Gun Digest September 2021

The World's Foremost Gun Authority. Gun Digest is your source for firearms news, pricing and classifieds. Our in-depth editorial, exclusive price guide and new product features bring valuable information to your hobby.

País:
United States
Idioma:
English
Editor:
Caribou Media, LLC
Periodicidad:
Monthly
USD 5.50
USD 19.99
16 Números

en este número

2 min.
don’t ever sell

I’ve never been a fan of selling guns. Don’t get me wrong: I’ve got nothing against it, and I’ve certainly scored some excellent finds from those willing to sell. However, when a gun makes a stop in one of my safes, it’s gonna stay for a long while. Now, are there guns in the back that deserve more range time than they see? Absolutely. I’ve got my favorites, whether I’m plinking or hunting. But parting with a gun just because I don’t shoot it much? No, thanks. With all that said, I’m still able to admit that not all of them in my safe carry equal importance in my eyes, again, regardless of how many rounds they fire annually. There are those select few that, come hell or high water, I would…

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2 min.
.270 winchester

HISTORICAL NOTES Designed by Winchester in 1925 for its Model 54 bolt-action rifle, the .270 caused quite a stir in shooting circles. At the time of introduction, it offered better long-range performance than any big-game cartridge available on the American market. The cartridge is based on the .30-06 case necked down to .277 inch. The case neck is .050-inch longer but, except for the neck and headstamp, the .270 Winchester is otherwise identical to the .30-06. GENERAL COMMENTS Along with the .30-06, this is one of the most accurate and effective all-round American big-game cartridges. Its reputation and popularity have increased steadily since its introduction. Although not intended as a varmint cartridge, the .270 will serve very well in that capacity when loaded with bullets of 90 to 110 grains. The 130-grain bullet at…

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5 min.
put it away

I sold my first gun article a quarter-century ago while I was still working as a patrol officer. The article was about holstering a handgun. I’m not sure it was all that well written; I think it was partly accepted by the magazine because the topic was one that was important and often overlooked. The thrust of the piece was safety related because negligent, self-inflicted gunshot wounds often occur when holstering. Nothing’s changed. Because shooters often holster too hurriedly with their finger on the trigger, it’s still a problem. I highly doubt anyone who read that article is reading this magazine, and since a lot of folks have been born since the original article was written, I felt the topic worth revisiting. It could save you from a scare capable of…

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3 min.
stop chasing primers

If you’re a reloader and you don’t already know about UniqueTek, here’s your chance. They make, among other things, reloading press upgrades, as well as small accessories, improved parts or specialized extras—the little items that make life so much easier. The first one I’ll cover (and we’re going back to UT again and again in the future) is the spent-primer feed addition. I’ve been doing a lot of reloading in the last 30-plus years on a Dillon 550B. It’s a versatile, adaptable and quick-enough loading setup, but there are a few details that just needed a bit more work. One is the spent primer handling process. The Dillon process uses a hinged box beneath the shell plate. The ram goes up, and the primer is decapped by the sizing die. The pushed-out…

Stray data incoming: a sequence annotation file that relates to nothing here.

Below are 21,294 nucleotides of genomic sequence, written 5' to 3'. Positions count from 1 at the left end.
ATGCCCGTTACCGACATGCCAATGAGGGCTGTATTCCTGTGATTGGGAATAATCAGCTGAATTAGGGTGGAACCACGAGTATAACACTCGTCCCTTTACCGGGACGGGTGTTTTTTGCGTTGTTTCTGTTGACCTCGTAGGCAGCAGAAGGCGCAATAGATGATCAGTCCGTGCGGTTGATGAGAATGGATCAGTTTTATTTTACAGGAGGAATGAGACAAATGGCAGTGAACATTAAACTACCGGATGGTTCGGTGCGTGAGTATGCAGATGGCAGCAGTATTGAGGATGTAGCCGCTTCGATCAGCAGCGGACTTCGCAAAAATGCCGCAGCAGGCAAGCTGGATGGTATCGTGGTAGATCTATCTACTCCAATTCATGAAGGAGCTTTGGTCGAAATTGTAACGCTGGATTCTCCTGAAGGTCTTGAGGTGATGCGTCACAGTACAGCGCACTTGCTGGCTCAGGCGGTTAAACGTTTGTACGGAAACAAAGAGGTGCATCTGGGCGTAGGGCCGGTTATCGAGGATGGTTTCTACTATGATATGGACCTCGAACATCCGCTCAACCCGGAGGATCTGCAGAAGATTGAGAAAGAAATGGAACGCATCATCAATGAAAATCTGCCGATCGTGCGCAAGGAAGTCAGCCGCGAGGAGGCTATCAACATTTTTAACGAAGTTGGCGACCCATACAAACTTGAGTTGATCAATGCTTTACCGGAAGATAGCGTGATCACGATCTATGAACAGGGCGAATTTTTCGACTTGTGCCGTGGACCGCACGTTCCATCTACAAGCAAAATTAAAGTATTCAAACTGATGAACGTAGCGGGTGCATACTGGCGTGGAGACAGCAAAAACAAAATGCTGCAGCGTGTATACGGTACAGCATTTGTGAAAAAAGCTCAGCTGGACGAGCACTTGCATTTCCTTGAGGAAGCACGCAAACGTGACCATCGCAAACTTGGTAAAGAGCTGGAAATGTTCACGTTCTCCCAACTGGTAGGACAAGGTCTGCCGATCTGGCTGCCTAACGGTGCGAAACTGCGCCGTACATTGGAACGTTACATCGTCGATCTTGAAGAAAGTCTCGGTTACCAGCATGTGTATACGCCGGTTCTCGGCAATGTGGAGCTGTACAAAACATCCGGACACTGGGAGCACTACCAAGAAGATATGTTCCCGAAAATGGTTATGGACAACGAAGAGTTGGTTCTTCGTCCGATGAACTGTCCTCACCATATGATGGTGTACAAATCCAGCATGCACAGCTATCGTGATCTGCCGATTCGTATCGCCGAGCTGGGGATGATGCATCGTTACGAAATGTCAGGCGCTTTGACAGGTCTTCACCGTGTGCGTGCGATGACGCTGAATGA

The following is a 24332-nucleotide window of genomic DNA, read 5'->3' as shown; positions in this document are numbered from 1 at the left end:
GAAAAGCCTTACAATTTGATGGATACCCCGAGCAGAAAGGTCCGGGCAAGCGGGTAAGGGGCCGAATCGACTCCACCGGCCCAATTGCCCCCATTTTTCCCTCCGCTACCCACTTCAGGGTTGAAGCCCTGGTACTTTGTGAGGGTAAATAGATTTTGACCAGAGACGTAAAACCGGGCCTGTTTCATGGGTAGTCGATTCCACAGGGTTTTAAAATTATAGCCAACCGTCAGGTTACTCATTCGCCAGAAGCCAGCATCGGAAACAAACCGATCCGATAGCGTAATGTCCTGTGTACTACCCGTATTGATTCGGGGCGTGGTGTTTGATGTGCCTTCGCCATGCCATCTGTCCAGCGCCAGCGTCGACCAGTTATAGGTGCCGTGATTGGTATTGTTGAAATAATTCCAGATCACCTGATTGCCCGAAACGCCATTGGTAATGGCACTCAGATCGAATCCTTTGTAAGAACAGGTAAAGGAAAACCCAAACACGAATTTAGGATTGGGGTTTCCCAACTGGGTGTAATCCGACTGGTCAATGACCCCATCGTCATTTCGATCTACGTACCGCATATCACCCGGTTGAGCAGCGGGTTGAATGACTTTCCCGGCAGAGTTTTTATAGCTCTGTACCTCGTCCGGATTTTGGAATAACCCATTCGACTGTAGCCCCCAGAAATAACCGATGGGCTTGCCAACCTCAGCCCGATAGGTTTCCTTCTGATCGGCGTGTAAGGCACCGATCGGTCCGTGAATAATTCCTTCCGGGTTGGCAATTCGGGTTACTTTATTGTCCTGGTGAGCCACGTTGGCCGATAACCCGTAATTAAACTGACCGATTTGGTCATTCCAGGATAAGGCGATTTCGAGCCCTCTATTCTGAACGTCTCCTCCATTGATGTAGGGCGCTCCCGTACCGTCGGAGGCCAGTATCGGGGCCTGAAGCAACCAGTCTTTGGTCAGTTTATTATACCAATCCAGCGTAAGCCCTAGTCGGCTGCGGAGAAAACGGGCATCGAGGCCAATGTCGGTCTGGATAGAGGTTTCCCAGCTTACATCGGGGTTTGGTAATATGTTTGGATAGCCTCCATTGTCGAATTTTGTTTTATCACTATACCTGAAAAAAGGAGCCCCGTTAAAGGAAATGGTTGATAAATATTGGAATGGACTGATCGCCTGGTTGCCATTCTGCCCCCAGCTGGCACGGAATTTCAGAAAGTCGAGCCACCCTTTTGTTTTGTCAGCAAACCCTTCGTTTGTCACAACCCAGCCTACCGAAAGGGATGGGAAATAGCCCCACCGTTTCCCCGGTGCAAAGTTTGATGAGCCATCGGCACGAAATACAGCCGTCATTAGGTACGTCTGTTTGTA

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4 min.
behind closed doors

There are some obvious and not-so-obvious investments you need to make in becoming a gun owner. In the patently apparent category goes a gun … and ammo wouldn’t hurt, either. Less intuitively, you need somewhere to store your soon-to-be favorite tool when it’s not in use. And no, the corner of the guest bedroom closet or the utility draw won’t cut it. At the top of the must-have list for any gun owner should be a high-quality gun storage system, whether it’s a gun safe, gun locker or otherwise. To ensure your new, beloved pistol or class-act shotgun doesn’t end up in some criminal jack-a-ninny’s possession, these systems give you peace of mind and show a serious commitment to your investment. Unfortunately, you aren’t done by simply putting your gun under lock and…

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5 min.
unforeseen consequences

The other day, my niece and her husband approached me regarding the topic of purchasing a handgun for home security. Previous to this, they hadn’t considered the issue, but with the increasing crime all around, they’ve made the decision to obtain a handgun, and they wanted to know which one to buy. Of course, they’ve been seduced by the plethora of small semi-automatics on the market, but I also knew that they weren’t the type who’d likely train sufficiently to have a mastery of the small polymer pistols. I recommended a revolver like the type I was carrying at the time, a Smith & Wesson Model 66, 2.5-inch. And, since we were in an area with a safe backstop and no other people around, I felt it would be wise to just…

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